Thanks to the quick actions of Governor Rick Scott of Florida, it has now joined the ranks of 22 other states in the U.S. to legalize marijuana in compassionate care cases. Senate Bill 1030, which quickly passed in both the house and the senate with an overwhelming majority votes was signed into law on June 16. This ground breaking decision will change the way Florida looks at cannabis and how it is regulated by law enforcement.
The fine print of Senate Bill 1030.
Senate Bill 1030 which was quickly passed and signed into law will help protect medical professionals while prescribing cannabis. This new law will allow fully licensed medical professional to prescribe low grade cannabis oil to patients with terminal and chronic illnesses including Parkinson’s disease, multiple sclerosis and ailments that produce seizures and chronic muscle spasms.
People receiving medical marijuana treatments must get it from a licensed doctor and they have to be a permanent resident of Florida. The law states that only the licensed medical professional can add patients to a new “compassionate use registry.” Furthermore, the law states that only 5 producers will be allowed to cultivate the cannabis oil. These cultivators will be in each corner of the state with one place in the middle. The bill also states that smoking marijuana will still be considered illegal.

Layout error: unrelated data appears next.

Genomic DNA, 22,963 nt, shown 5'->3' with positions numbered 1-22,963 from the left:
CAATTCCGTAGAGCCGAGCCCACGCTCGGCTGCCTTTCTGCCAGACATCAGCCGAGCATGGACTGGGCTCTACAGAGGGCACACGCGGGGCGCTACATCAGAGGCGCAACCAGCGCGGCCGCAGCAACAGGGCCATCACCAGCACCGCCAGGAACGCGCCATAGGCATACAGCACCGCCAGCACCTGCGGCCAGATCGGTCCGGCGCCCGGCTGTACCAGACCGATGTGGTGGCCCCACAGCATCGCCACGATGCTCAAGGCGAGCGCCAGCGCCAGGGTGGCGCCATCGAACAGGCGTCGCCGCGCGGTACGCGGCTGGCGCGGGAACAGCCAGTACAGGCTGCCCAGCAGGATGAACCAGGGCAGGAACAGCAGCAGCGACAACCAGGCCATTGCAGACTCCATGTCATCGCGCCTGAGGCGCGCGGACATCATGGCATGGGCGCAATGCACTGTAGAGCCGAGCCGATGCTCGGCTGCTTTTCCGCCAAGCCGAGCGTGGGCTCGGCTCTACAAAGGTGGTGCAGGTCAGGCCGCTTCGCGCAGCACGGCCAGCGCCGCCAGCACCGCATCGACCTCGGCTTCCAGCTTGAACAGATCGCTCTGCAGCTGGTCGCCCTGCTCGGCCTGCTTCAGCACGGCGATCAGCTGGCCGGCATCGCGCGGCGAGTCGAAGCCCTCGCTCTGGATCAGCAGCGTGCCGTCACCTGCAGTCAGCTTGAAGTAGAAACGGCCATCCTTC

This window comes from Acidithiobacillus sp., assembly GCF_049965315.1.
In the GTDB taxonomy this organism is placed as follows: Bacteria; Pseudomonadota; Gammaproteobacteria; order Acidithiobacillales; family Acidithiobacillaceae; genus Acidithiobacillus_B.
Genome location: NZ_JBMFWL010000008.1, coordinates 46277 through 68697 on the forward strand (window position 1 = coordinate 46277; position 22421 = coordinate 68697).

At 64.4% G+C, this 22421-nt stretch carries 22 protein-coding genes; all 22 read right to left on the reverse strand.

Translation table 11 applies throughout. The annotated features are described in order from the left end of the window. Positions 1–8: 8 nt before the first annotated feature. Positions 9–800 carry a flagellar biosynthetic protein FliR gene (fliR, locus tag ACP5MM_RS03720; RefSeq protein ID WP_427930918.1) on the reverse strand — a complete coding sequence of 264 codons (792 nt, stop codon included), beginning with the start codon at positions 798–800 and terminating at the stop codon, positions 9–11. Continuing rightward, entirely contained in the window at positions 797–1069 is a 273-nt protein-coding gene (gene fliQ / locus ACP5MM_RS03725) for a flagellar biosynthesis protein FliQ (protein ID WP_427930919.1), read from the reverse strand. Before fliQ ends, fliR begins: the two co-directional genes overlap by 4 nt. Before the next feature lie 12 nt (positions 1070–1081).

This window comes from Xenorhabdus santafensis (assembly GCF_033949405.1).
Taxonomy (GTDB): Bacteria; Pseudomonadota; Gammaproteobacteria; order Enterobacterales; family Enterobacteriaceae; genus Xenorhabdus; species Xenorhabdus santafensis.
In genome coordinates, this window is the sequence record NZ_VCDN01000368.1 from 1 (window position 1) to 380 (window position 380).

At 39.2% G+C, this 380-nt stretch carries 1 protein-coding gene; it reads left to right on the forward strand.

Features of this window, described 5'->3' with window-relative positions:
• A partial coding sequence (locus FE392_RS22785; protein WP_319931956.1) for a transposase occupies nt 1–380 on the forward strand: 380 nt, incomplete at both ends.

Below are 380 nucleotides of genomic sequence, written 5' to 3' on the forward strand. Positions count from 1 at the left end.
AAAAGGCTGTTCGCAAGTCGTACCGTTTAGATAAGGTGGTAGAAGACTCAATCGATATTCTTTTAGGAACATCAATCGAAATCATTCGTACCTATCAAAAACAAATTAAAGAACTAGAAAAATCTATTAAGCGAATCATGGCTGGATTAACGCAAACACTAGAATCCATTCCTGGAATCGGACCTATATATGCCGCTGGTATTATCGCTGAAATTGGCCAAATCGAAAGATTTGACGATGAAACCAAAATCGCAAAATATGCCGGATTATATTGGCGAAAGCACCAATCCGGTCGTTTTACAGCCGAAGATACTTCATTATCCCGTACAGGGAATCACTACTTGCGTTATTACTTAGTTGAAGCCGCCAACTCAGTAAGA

What are the pros of the new law?
• The new law being passed in a Southern state which could lead to others following suit. The South has shown strong opposition against the legalization of any form of Marijuana but Florida might have change the tide.
• It might just help reduce the cost of medical care. Cannabis oil can be made cheaper than most pharmaceuticals and this would help drive down cost for people with chronic illness that are covered by the bill.
• The bill also allows the state university system to begin testing with cannabis which could lead to new medical breakthroughs and cures.
What are the cons we should consider?
• Having only 5 producers could drive a normally cheap product up in price. With only five companies in the market, the choices will be very limited and a monopoly of sorts could come into existence.
• You won’t be seeing a head shop or a marijuana shop popping up selling cannabis oil around the state which would limit patient’s access to a local source. Although, you might see a medical marijuana shop depending on how officials decide to dispense the oil.
• Many chronic ailments won’t be covered by the bill, leaving millions of state residents without the benefits of cannabis oil which is grossly unfair to many.